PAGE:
As adults - likely to have a good sense of self, experience good lasting relationships, able to seek support and discuss feelings.
There are two main types:
2. Insecure (anxious)
(3 x subdivisions)
Relationship with caregiver maintained
More severe pathology - significant issues with relationship
All of us, from the cradle to the grave, are happiest when life is organised as a series of excursions, long or short, from the secure base provided by our attachment figure(s).
(Bowlby, 1988: Kindle L1196)
Bowlby emphasised the parallels between secure parenting and good psychotherapy. The interpersonal nature of of psychotherapy can encourage the creation of a secure base and foster the clients natural capacity for growth. 'The psychotherapist's job... is to provide the conditions in which self-healing can take place' (Bowlby in Gomez 1997: 169)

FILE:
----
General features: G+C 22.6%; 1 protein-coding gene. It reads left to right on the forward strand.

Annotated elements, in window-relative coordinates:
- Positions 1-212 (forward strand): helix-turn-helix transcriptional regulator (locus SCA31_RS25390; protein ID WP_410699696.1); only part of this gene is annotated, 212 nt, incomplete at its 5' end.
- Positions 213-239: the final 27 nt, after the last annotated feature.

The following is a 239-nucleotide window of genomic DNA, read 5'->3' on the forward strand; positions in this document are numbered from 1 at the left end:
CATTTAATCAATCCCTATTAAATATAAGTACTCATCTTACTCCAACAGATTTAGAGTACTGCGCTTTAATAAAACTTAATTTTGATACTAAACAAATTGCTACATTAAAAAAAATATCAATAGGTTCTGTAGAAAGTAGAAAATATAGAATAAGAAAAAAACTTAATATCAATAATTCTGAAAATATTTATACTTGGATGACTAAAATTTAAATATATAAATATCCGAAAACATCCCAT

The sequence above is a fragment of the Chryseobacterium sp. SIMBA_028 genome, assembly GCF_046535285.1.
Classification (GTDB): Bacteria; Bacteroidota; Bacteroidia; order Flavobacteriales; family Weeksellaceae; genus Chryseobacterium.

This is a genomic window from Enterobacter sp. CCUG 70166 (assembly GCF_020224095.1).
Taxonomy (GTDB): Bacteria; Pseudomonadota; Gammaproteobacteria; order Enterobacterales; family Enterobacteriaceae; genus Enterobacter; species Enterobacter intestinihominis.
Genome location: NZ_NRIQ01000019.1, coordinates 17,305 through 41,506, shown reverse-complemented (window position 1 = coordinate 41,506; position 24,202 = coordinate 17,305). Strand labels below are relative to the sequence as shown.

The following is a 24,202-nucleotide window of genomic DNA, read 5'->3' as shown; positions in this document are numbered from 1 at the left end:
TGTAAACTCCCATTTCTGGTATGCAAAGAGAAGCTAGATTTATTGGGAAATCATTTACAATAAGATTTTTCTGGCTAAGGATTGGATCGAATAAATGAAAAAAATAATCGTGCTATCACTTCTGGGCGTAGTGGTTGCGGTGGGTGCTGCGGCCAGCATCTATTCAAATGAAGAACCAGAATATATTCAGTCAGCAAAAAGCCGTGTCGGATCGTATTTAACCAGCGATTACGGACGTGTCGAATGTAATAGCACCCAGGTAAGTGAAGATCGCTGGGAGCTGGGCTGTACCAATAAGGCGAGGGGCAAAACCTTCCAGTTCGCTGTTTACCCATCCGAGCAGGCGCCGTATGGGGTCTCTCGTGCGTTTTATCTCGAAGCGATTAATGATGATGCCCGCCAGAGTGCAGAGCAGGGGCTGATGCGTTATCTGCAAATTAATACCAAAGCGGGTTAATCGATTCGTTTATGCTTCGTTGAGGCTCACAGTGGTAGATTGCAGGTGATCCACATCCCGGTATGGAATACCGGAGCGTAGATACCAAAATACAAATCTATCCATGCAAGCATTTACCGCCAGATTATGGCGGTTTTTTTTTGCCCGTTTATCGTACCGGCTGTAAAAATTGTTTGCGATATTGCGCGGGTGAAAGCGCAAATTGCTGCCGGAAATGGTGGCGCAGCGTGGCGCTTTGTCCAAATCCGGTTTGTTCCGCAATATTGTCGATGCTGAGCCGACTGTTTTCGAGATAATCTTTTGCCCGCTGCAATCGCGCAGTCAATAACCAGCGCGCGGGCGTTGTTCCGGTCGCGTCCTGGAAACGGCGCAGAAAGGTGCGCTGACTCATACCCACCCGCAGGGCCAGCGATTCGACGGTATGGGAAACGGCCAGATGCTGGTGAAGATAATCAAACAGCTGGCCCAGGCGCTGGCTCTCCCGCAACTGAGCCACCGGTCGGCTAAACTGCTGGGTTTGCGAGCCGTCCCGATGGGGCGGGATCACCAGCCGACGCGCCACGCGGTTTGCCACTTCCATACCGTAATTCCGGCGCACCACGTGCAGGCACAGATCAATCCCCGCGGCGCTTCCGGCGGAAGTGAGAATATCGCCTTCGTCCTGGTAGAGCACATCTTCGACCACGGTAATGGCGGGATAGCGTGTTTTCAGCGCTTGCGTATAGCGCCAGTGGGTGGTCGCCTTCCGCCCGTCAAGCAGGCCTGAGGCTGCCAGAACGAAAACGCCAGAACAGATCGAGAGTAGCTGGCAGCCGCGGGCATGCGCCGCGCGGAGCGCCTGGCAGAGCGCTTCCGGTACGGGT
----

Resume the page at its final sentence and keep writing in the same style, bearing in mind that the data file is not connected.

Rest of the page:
For Bowlby ‘greater emphasis [is] placed on the contribution of the therapist’s role as a companion for his patient in the latter’s exploration of himself and his experiences, and less on the therapist interpreting things to the patient’ (Bowlby, 2005: 151).
Bowlby's main belief is that humans are contact seeking and that our well being depends largely on the state of our relationships. Through psychotherapy the working model of the client can be explored through the ways in which the client relates to the therapist, with the possibliity to explore and modify the patterns that are defeating or self limiting for the client. Security and trust is of significant importance (Gomez 1997: 168)
An attachment orientated therapist will pay particular attention to the clients past and present relationships. May assess the client’s attachment style.